Statistical methods in psychiatric epidemiology 1: a statistician's perspective

Michael E. Dewey

in Practical Psychiatric Epidemiology

Published on behalf of Oxford University Press

Published in print August 2003 | ISBN: 9780198515517
Published online March 2013 | e-ISBN: 9780191754289 | DOI:
Statistical methods in psychiatric epidemiology 1: a statistician's perspective

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  • Psychiatry
  • Public Health and Epidemiology
  • Epidemiology


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In this chapter we shall look at methods of statistical analysis used in psychiatric epidemiology. We shall focus on the issues which arise in trying to make sense of a small real dataset. We assume that readers are already familiar with the concepts of confidence interval, means, correlations, and odds ratios.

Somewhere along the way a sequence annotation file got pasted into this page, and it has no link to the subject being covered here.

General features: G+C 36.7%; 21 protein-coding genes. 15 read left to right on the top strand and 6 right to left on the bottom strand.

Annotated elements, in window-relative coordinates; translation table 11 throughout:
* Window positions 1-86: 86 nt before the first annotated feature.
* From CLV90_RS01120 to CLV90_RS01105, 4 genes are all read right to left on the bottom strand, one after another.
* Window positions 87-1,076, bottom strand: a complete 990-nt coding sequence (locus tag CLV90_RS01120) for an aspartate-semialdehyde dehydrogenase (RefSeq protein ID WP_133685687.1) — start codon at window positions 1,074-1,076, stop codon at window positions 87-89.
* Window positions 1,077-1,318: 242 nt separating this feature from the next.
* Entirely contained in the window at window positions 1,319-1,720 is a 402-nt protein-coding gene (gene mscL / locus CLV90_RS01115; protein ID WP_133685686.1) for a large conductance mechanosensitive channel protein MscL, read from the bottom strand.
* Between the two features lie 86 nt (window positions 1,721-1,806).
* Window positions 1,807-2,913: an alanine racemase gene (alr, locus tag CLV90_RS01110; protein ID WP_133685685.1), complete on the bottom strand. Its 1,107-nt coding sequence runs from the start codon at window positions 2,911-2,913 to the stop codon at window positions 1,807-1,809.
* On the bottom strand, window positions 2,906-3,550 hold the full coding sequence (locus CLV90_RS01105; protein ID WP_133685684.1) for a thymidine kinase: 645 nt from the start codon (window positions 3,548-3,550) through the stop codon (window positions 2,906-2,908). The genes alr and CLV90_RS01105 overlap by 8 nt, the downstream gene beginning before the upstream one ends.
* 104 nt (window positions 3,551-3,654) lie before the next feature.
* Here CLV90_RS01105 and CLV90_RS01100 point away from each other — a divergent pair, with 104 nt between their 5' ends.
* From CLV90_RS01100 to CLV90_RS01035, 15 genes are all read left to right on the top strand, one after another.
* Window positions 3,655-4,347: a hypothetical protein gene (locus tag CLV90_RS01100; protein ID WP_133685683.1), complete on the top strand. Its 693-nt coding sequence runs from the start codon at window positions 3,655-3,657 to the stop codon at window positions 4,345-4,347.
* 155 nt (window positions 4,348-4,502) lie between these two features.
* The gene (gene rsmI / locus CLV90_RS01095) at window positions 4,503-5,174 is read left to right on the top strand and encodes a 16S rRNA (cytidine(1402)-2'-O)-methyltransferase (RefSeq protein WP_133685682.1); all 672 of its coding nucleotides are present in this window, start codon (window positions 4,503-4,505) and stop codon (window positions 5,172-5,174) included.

What makes statistical analysis in psychiatric epidemiology different?

We have given more space to methods dealing with measures than would be usual in a general text on epidemiology. This is quite deliberate. What makes psychiatric epidemiology different is the emphasis on measurement. By contrast most outcomes in medical statistics were historically binary (usually dead vs. alive). This is beginning to change (note for instance the increased interest in measuring quality of life almost everywhere). Of course psychiatry as a branch of medicine has used the concept of diagnosis freely, and so naturally we also include methods for handling such binary outcomes.

We start by discussing methods for predicting an outcome, whether a measurement or a binary outcome. We then discuss a group of methods used for exploring the relationship between groups of variables where there is no single outcome.

Chapter.  4923 words.  Illustrated.

Subjects: Psychiatry ; Public Health and Epidemiology ; Epidemiology

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